Rain Bell for soprano, viola, and electronics – 2017
Rain Bell takes its inspiration and text from a haiku by the 18th century poet Kobayashi Issa. My favorite haiku tend to
capture and preserve a single moment in time, and extend that moment through contemplation. It’s very difficult to read
these kinds of haiku without stopping to think about what they capture. The haiku that inspired Rain Bell is no exception.
The text essentially talks about the clanging of a temple bell in the mountains which, as it decays, is soon swallowed up in
the sound of a spring rain. This concept is a distinctly musical one, and echoes the concept of inharmonicity, or the Read More…
Alpha for flute, guitar and electronics – 2017
Humans are social animals. Our need for one another is present in every element of our lives. Moreover,
we tend to sort ourselves into hierarchies much like other social animals do, with one person having more
or less control over the attitude and actions of another. Alpha is an experiment in how this kind of power
dynamic can be magnified and explored through music. Read More…
Fiducial Epoch for bass drum and electronics – 2017
Fiducial Epoch is about time, and the complex, often arbitrary way that we tend to think of, measure,
and experience it. The term “fiducial epoch” simply means a mutually decided upon point of reference.
In western culture, for example, the birth of Christ is often considered to be the fiducial epoch for
measuring the passage of years. This date is generally known to be incorrect or inaccurate, yet it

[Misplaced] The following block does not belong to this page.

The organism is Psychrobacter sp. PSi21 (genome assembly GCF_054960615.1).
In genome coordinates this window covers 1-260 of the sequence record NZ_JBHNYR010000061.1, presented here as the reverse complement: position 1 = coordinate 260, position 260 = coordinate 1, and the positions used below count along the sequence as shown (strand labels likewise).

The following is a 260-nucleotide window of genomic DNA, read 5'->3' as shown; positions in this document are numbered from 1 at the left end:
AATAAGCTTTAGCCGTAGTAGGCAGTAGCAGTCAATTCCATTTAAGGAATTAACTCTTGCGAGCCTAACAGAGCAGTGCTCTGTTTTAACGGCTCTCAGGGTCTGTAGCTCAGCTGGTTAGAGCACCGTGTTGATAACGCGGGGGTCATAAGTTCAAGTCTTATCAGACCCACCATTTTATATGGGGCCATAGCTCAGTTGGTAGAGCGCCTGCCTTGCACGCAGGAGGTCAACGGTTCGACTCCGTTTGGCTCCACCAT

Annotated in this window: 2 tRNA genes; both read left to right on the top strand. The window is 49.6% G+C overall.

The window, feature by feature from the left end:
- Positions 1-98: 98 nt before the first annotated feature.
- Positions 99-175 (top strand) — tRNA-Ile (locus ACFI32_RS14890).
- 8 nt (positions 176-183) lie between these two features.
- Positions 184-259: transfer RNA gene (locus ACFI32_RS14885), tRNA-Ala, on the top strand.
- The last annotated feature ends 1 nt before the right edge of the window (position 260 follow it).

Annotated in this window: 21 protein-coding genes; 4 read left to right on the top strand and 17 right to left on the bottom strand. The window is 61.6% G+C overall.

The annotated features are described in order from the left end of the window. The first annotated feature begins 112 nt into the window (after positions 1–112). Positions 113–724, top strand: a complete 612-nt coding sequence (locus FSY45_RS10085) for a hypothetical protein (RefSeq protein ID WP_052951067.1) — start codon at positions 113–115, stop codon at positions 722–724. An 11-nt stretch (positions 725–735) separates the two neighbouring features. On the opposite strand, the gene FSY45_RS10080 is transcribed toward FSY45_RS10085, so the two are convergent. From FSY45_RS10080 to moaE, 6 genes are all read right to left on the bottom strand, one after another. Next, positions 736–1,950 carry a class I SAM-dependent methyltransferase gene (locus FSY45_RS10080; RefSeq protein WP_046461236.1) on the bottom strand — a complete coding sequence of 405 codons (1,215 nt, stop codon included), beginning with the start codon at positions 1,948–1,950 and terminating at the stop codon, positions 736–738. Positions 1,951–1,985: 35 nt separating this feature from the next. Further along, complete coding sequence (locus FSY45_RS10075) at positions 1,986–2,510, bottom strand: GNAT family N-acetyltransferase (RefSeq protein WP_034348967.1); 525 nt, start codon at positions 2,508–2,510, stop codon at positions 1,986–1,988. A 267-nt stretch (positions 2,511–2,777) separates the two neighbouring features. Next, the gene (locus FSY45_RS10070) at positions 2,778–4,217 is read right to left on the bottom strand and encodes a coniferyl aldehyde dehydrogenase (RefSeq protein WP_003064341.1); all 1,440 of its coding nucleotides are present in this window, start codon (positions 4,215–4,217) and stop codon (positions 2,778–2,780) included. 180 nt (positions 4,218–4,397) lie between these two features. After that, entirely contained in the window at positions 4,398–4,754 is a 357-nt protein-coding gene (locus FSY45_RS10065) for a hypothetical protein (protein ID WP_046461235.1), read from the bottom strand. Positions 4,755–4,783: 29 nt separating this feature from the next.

remains, simply because our measurement of time is largely arbitrary. Read More…
Our culture has a complicated emotional and conceptual relationship with bones. They are relics of lost heroes, remains of loved ones, and symbols of fear, death, and the unknown. This work presents three contrasting perspectives of this relationship in three movements. Each movement uses different processes of electronically manipulating the voice of the baritone and the prerecorded sound of a lamb’s bones being butchered with a hacksaw. Read More…
The Uncurling Nautilus for cello and live electronics – 2014
Many notable composers have had a fascination with the Fibonacci sequence. This is a series of numbers where the next number is reached through the addition of the previous two. The order of these numbers is 0, 1, 1, 2, 3, 5, 8, 13, 21 and so on. Another important element of this sequence of numbers is the ratio between each consecutive number after the third. This ratio is about 62% and has for many years been known as the golden ratio. This ratio also describes the spiral curling of the shell of a nautilus, a sea-dwelling cephalopod related to, but far more ancient than, the squid and the octopus. Read More…
Triple Phase for mezzo-soprano and live electronics – 2014
Four Untitled Etudes for fixed media – 2009
Gritted Teeth for flute and fixed media – 2008
Originally composed for a flute player who was recovering from a wrist injury, Gritted Teeth is a work for solo flute accompanied by audio recording. In the tradition of Mario Davidovsky’s synchronisms, the material in the recording is entirely derived from pre-recorded flute sounds which have been electronically manipulated. The piece is built around a textural idea of moving from a simple texture towards a more complex and intense texture by building layers of sound on top of each other.